The final chapter of Global Crises, Global Solutions presents the experts' "consensus" ranking of the alternatives. This, again, is a misuse of the term: each expert ranked the alternatives independently, and Lomborg presents the mean rankings as the consensus. Fortunately, the book includes each expert's individual rankings and reasoning, so that the reader can reconstruct the (still limited) range of opinions and the rationales behind the individual rankings.

What can we conclude about the original question? Unfortunately, very little. We have only the opinions of eight economists, whose thinking on these topics was already well known before the exercise and changed very little after one week in Copenhagen. We are left with the mere illusion of scientific consensus, an illusion which the editor obviously intended.

But there is a deeper issue. This work demonstrates how worldview or vision can shape the results of purportedly objective analysis. Lomborg and the contributing authors share a worldview that has been called "technological optimism" (Costanza, 2000). Technological optimists assume that technical progress will solve all current and future social problems. Humans and their dominion over nature will continue to expand without limits. This worldview does not see population growth and overconsumption, among other sustainability issues, as problems.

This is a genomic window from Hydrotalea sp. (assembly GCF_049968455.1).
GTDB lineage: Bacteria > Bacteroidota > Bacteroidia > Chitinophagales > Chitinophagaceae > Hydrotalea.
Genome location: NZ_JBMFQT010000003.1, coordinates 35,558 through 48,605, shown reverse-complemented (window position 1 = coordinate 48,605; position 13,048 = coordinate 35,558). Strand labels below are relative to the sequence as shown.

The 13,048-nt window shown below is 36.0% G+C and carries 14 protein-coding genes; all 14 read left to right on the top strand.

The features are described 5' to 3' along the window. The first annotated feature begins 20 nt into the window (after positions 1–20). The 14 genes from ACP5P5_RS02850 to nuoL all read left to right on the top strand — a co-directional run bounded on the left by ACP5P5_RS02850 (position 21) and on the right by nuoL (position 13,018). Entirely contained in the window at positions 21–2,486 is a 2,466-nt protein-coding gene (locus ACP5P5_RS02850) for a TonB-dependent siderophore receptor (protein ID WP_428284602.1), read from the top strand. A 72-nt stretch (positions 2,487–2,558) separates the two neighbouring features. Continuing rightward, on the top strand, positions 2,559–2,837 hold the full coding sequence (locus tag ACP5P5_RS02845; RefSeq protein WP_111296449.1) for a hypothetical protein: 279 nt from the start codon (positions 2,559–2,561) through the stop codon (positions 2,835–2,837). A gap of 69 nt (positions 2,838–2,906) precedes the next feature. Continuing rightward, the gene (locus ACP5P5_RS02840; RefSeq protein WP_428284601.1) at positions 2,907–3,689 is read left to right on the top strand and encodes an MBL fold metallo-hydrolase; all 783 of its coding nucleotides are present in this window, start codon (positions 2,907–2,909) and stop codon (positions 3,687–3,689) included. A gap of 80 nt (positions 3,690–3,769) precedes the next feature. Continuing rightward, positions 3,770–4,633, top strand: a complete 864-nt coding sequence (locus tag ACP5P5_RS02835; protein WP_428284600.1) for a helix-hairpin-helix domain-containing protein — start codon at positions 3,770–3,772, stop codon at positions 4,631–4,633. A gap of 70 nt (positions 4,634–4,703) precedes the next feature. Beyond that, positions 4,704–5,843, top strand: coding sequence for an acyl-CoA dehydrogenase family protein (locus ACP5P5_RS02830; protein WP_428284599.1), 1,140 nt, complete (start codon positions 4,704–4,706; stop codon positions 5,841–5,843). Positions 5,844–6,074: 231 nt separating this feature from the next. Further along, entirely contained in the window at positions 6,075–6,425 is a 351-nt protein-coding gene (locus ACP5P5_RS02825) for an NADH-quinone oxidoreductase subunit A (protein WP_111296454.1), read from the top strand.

But, as the work of Diamond (2004), Meadows et al. (2004), and literally thousands of other authors have shown, the problem of sustainability is today's core global problem. Will our completely interconnected global society fall into the same traps that led to Easter Island's collapse? I hope not, but we cannot assume these problems will be addressed, as Lomborg and associates do, by simply believing in the power of technology.

Unfortunately, even the title of Lomborg's book is a sad sham: the authors do not believe that there are any truly global crises, only challenges that a few tens of billions of dollars can solve. They have done the world a grave disservice by holding on to their unquestioned values and assumptions about the feasibility of unlimited economic growth. As demonstrated by the fate of the Easter Islanders, the Maya, the Greenland Norse, and several other historical societies, clinging to maladaptive values in the face of mounting evidence to the contrary could lead to collapse (Diamond, 2004). If we are to create a sustainable and desirable global human society in the 21st century, we must not repeat the same mistakes. This real global crisis requires global solutions, but instead Lomborg's book only perpetrates past myths.